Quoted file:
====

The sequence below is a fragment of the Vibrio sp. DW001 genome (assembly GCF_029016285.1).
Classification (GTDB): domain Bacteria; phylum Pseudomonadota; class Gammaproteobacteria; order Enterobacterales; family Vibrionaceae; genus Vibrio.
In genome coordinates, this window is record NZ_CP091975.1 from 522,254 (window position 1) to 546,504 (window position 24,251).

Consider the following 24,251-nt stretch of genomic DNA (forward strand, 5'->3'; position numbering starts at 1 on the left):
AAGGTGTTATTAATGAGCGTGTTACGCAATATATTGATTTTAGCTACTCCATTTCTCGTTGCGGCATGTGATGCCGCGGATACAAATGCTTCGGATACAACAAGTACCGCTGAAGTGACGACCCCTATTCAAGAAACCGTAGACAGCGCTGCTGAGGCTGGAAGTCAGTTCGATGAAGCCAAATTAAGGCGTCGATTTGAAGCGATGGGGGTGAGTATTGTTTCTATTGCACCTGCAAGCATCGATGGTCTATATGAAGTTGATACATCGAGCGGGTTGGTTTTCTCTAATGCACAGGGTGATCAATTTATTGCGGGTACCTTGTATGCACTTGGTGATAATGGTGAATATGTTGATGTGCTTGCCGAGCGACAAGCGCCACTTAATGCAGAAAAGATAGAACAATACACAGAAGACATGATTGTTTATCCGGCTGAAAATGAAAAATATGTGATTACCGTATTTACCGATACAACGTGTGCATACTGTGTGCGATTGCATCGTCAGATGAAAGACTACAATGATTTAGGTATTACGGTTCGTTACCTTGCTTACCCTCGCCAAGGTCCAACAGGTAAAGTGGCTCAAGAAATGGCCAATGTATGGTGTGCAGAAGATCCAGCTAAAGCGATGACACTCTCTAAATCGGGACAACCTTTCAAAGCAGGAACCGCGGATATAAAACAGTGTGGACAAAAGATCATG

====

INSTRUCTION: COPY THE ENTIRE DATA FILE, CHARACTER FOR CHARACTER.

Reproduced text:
The sequence below is a fragment of the Vibrio sp. DW001 genome (assembly GCF_029016285.1).
Classification (GTDB): domain Bacteria; phylum Pseudomonadota; class Gammaproteobacteria; order Enterobacterales; family Vibrionaceae; genus Vibrio.
In genome coordinates, this window is record NZ_CP091975.1 from 522,254 (window position 1) to 546,504 (window position 24,251).

Consider the following 24,251-nt stretch of genomic DNA (forward strand, 5'->3'; position numbering starts at 1 on the left):
AAGGTGTTATTAATGAGCGTGTTACGCAATATATTGATTTTAGCTACTCCATTTCTCGTTGCGGCATGTGATGCCGCGGATACAAATGCTTCGGATACAACAAGTACCGCTGAAGTGACGACCCCTATTCAAGAAACCGTAGACAGCGCTGCTGAGGCTGGAAGTCAGTTCGATGAAGCCAAATTAAGGCGTCGATTTGAAGCGATGGGGGTGAGTATTGTTTCTATTGCACCTGCAAGCATCGATGGTCTATATGAAGTTGATACATCGAGCGGGTTGGTTTTCTCTAATGCACAGGGTGATCAATTTATTGCGGGTACCTTGTATGCACTTGGTGATAATGGTGAATATGTTGATGTGCTTGCCGAGCGACAAGCGCCACTTAATGCAGAAAAGATAGAACAATACACAGAAGACATGATTGTTTATCCGGCTGAAAATGAAAAATATGTGATTACCGTATTTACCGATACAACGTGTGCATACTGTGTGCGATTGCATCGTCAGATGAAAGACTACAATGATTTAGGTATTACGGTTCGTTACCTTGCTTACCCTCGCCAAGGTCCAACAGGTAAAGTGGCTCAAGAAATGGCCAATGTATGGTGTGCAGAAGATCCAGCTAAAGCGATGACACTCTCTAAATCGGGACAACCTTTCAAAGCAGGAACCGCGGATATAAAACAGTGTGGACAAAAGATCATG